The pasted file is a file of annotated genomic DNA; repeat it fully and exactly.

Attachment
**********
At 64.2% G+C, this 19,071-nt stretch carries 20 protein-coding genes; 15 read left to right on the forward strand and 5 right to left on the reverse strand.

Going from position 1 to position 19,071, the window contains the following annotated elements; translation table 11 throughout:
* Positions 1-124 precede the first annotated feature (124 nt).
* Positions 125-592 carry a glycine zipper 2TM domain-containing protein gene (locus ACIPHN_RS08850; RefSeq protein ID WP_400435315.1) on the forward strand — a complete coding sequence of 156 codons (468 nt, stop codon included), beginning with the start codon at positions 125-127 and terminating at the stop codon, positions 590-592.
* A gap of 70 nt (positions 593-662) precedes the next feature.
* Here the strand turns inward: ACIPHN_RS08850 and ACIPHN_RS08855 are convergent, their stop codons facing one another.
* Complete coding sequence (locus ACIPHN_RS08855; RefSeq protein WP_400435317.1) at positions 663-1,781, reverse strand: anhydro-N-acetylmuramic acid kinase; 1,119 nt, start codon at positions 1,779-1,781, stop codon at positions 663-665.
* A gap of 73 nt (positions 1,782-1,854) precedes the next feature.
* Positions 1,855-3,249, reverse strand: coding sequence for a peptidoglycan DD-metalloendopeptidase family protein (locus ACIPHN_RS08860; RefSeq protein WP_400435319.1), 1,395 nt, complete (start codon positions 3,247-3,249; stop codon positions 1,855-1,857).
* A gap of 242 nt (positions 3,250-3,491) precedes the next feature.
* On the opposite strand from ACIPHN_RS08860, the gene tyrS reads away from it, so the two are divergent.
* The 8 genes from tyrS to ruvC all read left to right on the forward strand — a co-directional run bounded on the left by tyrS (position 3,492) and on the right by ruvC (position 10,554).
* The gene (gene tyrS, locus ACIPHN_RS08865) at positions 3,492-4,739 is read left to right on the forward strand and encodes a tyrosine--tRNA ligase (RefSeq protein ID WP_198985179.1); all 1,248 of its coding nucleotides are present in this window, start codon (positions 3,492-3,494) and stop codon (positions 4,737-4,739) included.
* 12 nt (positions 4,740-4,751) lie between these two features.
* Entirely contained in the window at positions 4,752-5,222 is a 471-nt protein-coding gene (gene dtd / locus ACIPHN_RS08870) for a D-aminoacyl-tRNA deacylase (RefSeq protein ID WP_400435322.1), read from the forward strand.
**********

At 64.2% G+C, this 19,071-nt stretch carries 20 protein-coding genes; 15 read left to right on the forward strand and 5 right to left on the reverse strand.

Going from position 1 to position 19,071, the window contains the following annotated elements; translation table 11 throughout:
* Positions 1-124 precede the first annotated feature (124 nt).
* Positions 125-592 carry a glycine zipper 2TM domain-containing protein gene (locus ACIPHN_RS08850; RefSeq protein ID WP_400435315.1) on the forward strand — a complete coding sequence of 156 codons (468 nt, stop codon included), beginning with the start codon at positions 125-127 and terminating at the stop codon, positions 590-592.
* A gap of 70 nt (positions 593-662) precedes the next feature.
* Here the strand turns inward: ACIPHN_RS08850 and ACIPHN_RS08855 are convergent, their stop codons facing one another.
* Complete coding sequence (locus ACIPHN_RS08855; RefSeq protein WP_400435317.1) at positions 663-1,781, reverse strand: anhydro-N-acetylmuramic acid kinase; 1,119 nt, start codon at positions 1,779-1,781, stop codon at positions 663-665.
* A gap of 73 nt (positions 1,782-1,854) precedes the next feature.
* Positions 1,855-3,249, reverse strand: coding sequence for a peptidoglycan DD-metalloendopeptidase family protein (locus ACIPHN_RS08860; RefSeq protein WP_400435319.1), 1,395 nt, complete (start codon positions 3,247-3,249; stop codon positions 1,855-1,857).
* A gap of 242 nt (positions 3,250-3,491) precedes the next feature.
* On the opposite strand from ACIPHN_RS08860, the gene tyrS reads away from it, so the two are divergent.
* The 8 genes from tyrS to ruvC all read left to right on the forward strand — a co-directional run bounded on the left by tyrS (position 3,492) and on the right by ruvC (position 10,554).
* The gene (gene tyrS, locus ACIPHN_RS08865) at positions 3,492-4,739 is read left to right on the forward strand and encodes a tyrosine--tRNA ligase (RefSeq protein ID WP_198985179.1); all 1,248 of its coding nucleotides are present in this window, start codon (positions 3,492-3,494) and stop codon (positions 4,737-4,739) included.
* 12 nt (positions 4,740-4,751) lie between these two features.
* Entirely contained in the window at positions 4,752-5,222 is a 471-nt protein-coding gene (gene dtd / locus ACIPHN_RS08870) for a D-aminoacyl-tRNA deacylase (RefSeq protein ID WP_400435322.1), read from the forward strand.